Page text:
Monday, December 25, 2006


At large holidays like Thanksgiving and Christmas, most of the people working in the Dry Valleys gather at the central field camp, Lake Hoare. The camp manager Rae plans elaborate meals and activities. For Thanksgiving this year, we had a full dinner- better than most have at home! There were 8 pies for dessert. For Christmas/Hannukah/Solstice Rae cooked roast beef, baked veggies, mashed potatoes, asparagus, baked pumpkin and bread pudding.

It is a tradition for Santa to visit the field camps in the Dry Valleys and bring mail and packages from town. The head National Science Foundation representative for Antarctica traditionally dresses as Santa, and he has just the grey beard for the job. There are also elves! It is a real treat to get to be an elf, and the roles are reserved for people that have worked at McMurdo station for years but haven’t gotten to see the beautiful Dry Valleys yet. The smiles and looks of awe on their faces really reminded me how lucky I am to have this experience- many people would give a lot to do what I do every day!
Santa disembarking from his updated sleigh

This year, 15 people gathered at Lake Hoare for the Christmas weekend and we celebrated the holidays on Dec. 24th. During the day everyone was busy decorating hundreds of gingerbread and sugar cookies using homemade icing of various colors. The big event was the construction of the gingerbread house, complete with stained glass windows, a working chimney and candles inside. After dinner we had the traditional Lake Hoare gift exchange. Everyone who comes for the holidays brings a wrapped present. One person starts the game by picking a present at random and unwrapping it. The next person can either steal the first gift (in which case the first person goes again) or pick another wrapped one. The game proceeds like this until everyone has a gift. This year, gifts ranged from fancy maps of the area to DVDs to chocolate to hand-knitted hats. I happily ended up with some Antarctic hot sauce and matching t-shirt. The assistant station manager, Sandra, strategically stole my gift (a journal I covered with a collage about Antarctica) from another woman late in the game. I would say everyone was happy with the way things ended. The night culminated by transforming the hut into the “Velcro lounge” by securing black fabric over the windows to simulate night. After a dance party, everyone retired to their tents and enjoyed sleeping in the next morning.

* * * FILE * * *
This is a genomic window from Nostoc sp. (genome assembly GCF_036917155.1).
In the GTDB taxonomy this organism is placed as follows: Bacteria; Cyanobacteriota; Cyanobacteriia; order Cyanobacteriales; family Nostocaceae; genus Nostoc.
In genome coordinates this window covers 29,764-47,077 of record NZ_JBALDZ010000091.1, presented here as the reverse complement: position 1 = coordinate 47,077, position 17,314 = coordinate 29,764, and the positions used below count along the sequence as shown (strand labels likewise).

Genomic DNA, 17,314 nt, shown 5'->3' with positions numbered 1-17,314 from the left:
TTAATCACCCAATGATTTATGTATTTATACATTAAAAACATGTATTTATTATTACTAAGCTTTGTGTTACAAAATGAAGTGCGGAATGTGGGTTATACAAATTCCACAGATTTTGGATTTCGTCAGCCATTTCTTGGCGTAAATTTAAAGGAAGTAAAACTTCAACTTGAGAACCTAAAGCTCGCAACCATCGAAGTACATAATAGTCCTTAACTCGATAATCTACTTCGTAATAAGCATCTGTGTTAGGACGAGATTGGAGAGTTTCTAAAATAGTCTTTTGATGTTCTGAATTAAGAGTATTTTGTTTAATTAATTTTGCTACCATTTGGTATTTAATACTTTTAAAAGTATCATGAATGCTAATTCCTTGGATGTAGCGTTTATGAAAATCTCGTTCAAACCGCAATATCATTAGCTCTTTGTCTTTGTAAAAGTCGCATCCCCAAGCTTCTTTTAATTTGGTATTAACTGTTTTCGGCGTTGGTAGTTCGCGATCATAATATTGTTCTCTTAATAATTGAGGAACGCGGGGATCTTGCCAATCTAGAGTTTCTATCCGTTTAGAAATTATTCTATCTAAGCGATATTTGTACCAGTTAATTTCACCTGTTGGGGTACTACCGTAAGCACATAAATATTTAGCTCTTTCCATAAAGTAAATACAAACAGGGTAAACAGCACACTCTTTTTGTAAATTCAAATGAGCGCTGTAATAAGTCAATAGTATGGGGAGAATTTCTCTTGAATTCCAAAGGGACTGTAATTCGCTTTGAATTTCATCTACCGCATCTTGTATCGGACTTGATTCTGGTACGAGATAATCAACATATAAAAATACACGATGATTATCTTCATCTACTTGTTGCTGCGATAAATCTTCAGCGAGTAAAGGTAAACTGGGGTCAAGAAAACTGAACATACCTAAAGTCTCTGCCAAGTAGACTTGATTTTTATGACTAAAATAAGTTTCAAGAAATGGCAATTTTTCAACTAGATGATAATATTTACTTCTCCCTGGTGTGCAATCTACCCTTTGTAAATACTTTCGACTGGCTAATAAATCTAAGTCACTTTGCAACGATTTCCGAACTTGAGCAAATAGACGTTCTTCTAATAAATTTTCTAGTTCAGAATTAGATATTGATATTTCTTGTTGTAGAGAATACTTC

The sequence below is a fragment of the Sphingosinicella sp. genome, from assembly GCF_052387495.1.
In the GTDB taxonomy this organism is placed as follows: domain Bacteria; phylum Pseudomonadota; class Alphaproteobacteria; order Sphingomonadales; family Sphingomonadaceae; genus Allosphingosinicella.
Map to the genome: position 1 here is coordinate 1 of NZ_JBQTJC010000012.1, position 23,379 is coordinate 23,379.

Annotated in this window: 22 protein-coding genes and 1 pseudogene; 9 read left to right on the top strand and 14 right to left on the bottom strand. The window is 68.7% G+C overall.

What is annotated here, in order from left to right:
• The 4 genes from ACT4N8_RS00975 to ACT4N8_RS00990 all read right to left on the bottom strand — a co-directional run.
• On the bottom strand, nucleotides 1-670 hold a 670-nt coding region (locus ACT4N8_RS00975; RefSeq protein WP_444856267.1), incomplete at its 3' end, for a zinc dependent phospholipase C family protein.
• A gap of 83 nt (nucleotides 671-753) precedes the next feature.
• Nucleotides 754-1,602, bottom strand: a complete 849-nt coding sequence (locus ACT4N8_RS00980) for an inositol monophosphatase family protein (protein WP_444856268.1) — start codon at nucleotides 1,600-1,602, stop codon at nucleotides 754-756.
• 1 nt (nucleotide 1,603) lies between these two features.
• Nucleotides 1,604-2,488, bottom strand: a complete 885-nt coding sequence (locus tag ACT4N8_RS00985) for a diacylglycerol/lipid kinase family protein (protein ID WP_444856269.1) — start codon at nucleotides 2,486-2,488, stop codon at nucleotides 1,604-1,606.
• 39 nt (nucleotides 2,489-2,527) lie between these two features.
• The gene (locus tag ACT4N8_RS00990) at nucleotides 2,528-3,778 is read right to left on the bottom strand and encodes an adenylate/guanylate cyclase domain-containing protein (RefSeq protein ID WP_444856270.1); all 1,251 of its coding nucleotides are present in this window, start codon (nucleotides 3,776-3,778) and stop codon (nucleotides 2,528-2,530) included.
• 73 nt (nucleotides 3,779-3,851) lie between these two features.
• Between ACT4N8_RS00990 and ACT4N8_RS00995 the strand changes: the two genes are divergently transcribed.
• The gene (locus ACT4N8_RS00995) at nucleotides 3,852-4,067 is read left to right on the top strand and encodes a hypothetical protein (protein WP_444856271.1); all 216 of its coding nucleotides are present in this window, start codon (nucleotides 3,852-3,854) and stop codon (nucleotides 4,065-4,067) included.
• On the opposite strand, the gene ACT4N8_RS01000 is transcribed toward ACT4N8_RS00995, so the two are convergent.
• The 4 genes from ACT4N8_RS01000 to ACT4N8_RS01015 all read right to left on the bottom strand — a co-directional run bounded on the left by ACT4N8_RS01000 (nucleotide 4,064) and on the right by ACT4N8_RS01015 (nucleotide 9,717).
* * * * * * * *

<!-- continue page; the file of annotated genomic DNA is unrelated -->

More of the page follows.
The gingerbread house!


George said...

Is asparagus not considered a vegetable, by Antarctic protocol or the latest NSF research?

Emily said...

yes, but it was steamed, not baked.